Top 5 Out Of Print Comics? I Can Give You One!

An interesting section of a blog can be found here - it details what's claimed to be the top 5 out of print comics, except some of them aren't, as such, out of print, as trade paperbacks can be found. For the record the 5 top comics, according to the site, are:
Give Me Liberty by Frank Miller and Dave Gibbons
The Longbow Hunters by Mike Grell
Starman volumes 3, A Wicked Inclination and 4, Times Past by James Robinson
Hitman by Garth Ennis and John McCrea
Miracleman by Alan Moore, Neil Gaiman, Mark Buckingham, Garry Leach, Alan Davis and a host of others who's names I've just missed.

Of that list all are reprint possibilities with the one exception - Miracleman. Sadly that comic, as great as it is (and it is great) just isn't going to be seeing the light of day until someone with the patience of Job is able to sort out the copyright issues (or mess really) surrounding the character. Sad really as it's some stunning work and not easily found in the marketplace.

I would add one run of comic books to that illustrious list of titles, and it's a run that I doubt we'll see reprinted in any form for quite a long while now: Detective Comics and Batman by Alan Grant, Norm Breyfogle and Steve Mitchell. This run was one of the best that's been seen on the Batman title in years and went a long way to establishing the feel of the current character. Indeed a lot of what Grant and Breyfogle did back in the early 1990s has been cribbed since (Clayface posing as Robin II - Grant and Breyfogle did it over a decade before Loeb and Lee decided to pull it out for shock vale) along with being cited asa major influence on many creators who've touched the title since.

So why won't DC reprint it? Why isn't it collected or being given Absolute status? Why is it that there's no 'Breyfogle Batman Black & White' statue out there? Ask DC and you'll get a few different answers, none of which will make any sense at all. Ask Alan Grant, Norm Breyfogle or Steve Mitchell and you'll get a few answers that don't really match up with the official DC line. Way back when I spoke to Alan and Norm I asked the direct question, why no more Batman. "They haven’t approached me except for individual one-shots here and there and they weren’t with Alan," said Norm at the time, "The last Batman that I did was with Alan. It was the Dreamland story which was a sequel to Batman: The Abduction. DC hasn’t approached me hardly ever about anything since my Batman years. Instead, I’ve approached them a few times. I don’t know why it is but I’ve gotten the cold shoulder mostly."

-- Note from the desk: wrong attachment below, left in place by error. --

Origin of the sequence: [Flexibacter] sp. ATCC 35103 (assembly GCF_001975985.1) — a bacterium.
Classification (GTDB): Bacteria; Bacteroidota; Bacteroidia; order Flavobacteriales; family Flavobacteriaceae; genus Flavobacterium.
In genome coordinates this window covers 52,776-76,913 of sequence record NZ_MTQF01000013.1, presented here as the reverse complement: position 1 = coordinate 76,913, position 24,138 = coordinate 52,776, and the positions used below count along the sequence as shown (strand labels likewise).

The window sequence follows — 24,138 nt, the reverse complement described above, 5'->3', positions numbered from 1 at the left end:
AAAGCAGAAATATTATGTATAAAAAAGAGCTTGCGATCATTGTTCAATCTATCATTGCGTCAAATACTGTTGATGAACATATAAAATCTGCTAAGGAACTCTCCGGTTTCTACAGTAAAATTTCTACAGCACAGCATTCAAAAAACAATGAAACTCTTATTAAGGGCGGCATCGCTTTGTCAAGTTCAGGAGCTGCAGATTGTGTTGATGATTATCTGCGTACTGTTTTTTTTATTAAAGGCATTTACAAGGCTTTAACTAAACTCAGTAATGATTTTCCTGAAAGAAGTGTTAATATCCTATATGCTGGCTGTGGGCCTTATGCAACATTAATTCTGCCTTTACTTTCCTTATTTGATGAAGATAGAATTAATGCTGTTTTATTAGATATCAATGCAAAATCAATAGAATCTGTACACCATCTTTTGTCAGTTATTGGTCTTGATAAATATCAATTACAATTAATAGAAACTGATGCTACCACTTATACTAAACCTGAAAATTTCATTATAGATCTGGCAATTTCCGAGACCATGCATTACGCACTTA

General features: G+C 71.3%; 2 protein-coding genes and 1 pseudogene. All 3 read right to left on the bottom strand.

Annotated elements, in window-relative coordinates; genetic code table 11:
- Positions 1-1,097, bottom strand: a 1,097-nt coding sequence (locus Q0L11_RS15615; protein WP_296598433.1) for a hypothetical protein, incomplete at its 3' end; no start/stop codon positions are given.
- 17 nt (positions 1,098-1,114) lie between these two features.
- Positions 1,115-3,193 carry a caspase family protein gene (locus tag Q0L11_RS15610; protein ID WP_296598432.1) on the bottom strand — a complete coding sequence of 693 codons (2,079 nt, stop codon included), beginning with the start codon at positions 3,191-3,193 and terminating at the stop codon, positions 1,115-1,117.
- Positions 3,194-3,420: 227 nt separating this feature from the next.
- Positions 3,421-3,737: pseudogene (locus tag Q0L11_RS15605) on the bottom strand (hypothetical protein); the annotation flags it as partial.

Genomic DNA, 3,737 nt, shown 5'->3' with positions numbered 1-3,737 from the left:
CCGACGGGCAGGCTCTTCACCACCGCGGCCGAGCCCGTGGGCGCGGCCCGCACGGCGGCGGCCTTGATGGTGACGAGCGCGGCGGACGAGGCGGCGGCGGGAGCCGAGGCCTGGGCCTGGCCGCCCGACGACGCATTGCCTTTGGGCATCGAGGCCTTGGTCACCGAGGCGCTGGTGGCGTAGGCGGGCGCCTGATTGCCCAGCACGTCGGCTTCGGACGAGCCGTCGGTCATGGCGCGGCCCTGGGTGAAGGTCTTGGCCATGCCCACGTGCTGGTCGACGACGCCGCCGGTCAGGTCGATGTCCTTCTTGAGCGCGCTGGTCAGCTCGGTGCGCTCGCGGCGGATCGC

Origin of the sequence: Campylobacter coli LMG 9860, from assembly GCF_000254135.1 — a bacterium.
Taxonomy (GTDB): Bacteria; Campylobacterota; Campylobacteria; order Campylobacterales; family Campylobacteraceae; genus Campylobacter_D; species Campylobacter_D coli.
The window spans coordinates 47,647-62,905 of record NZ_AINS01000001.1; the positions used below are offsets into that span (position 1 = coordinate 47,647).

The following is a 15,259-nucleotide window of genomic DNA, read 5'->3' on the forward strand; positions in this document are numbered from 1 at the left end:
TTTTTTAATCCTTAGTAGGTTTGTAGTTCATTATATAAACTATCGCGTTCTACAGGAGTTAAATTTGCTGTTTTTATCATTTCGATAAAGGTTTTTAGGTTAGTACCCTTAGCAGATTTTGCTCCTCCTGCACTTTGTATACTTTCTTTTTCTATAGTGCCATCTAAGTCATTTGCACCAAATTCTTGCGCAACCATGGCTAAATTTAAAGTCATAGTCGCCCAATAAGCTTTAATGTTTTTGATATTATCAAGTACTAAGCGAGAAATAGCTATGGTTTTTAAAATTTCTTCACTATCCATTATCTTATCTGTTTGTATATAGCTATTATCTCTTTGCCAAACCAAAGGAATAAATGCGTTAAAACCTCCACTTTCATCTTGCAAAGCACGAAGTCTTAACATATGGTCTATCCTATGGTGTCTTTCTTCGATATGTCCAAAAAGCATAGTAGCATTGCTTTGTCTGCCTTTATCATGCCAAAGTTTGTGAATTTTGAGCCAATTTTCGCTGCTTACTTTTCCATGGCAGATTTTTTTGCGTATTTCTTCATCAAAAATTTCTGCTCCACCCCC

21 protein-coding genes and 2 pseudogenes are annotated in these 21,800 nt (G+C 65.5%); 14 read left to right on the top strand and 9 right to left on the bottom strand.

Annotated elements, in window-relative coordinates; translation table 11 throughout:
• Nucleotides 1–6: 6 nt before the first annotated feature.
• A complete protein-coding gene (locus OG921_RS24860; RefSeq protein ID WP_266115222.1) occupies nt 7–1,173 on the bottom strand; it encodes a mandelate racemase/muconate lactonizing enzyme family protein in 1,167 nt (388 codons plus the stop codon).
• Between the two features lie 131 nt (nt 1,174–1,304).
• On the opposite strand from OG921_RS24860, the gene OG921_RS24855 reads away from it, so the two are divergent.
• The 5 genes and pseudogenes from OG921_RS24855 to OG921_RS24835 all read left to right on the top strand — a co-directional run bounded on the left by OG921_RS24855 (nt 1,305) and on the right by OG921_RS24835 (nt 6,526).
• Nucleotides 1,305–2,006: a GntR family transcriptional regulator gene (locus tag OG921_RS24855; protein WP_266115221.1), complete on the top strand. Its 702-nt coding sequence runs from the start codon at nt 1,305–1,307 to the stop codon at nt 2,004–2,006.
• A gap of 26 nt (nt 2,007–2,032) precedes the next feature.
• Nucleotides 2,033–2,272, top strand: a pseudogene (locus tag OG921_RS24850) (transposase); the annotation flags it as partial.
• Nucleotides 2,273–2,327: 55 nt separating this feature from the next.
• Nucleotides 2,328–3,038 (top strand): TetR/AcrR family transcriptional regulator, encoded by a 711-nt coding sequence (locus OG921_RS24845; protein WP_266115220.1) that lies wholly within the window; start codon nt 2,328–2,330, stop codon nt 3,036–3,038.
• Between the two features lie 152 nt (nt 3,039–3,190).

"I’ve put in several Batman proposals over the years," said Alan, "Not off my own back because I’ve wanted to do it, but because Batman editors or senior editors have phoned me up and asked me to do it. And every proposal that I have put in has been nixed for one reason or another. I was beginning to wonder if I had might have pissed off somebody up at DC and this is their way of exacting revenge on me. One of the ideas (I’m not going to go into the idea) that I put in is far and away the strongest idea I have ever put into DC in twenty years of working for them in any feature for any character. It’s the strongest idea I’ve ever had. They nixed it and not only did they nix it, but they were quite rude about it. I don’t understand it because you might not like someone and you might not like someone’s work but you know when something comes up that’s decent. Without going into it you’ll just have to take my word for it, it’s the best idea I’ve ever had in twenty years of working for them. DC has turned down every proposal that I’ve put in since I was fired off Shadow Of The Bat." If you read the rest of that interview you'll find some definite clues as to why there's no Grant, Breyfogle and Mitchell Batmans in print, other than a few scattered issues, and why you'll easily find large, oversized collected editions of comics that are still for sale, new, on the shelves.

So when it comes to runs of comic books that scream for reprinting, this stellar run of books should be right up there. There's no issue with copyright, no problems with the creators - all involved would love to see the work reprinted. The issue lies squarely at the door of DC, so don't be asking Alan Grant, Norm Breyfogle or Steve Mitchell why their Batman isn't in print anymore, go and ask DC.


Scott Koblish said…
DC's got a very weird reprint schedule. Almost everything that Metamorpho's been in can be found, but whole decades of DC's output on major characters is MIA. I think they're just getting around to reprinting some of George Perez's JLA run in August of this year - first time it's being reprinted in 28 years...
Danny said…
Scott - it's nuts. I've never understood their reprint schedule. You could work on Batman now and it'll be scheduled for a reprint before your run is finished, yet classic material from the likes of Grant/Breyfogle. Gene Colan, Don Newton, Jim Aparo and more just aren't there.

And where is the Aparo Visionaries book? Mind you where's the much talked about TwoMorrows biography on Aparo? I wonder if they shelved it for the same reasons why they passed on the Andru book way back when and have passed on a few others about artists no longer here.

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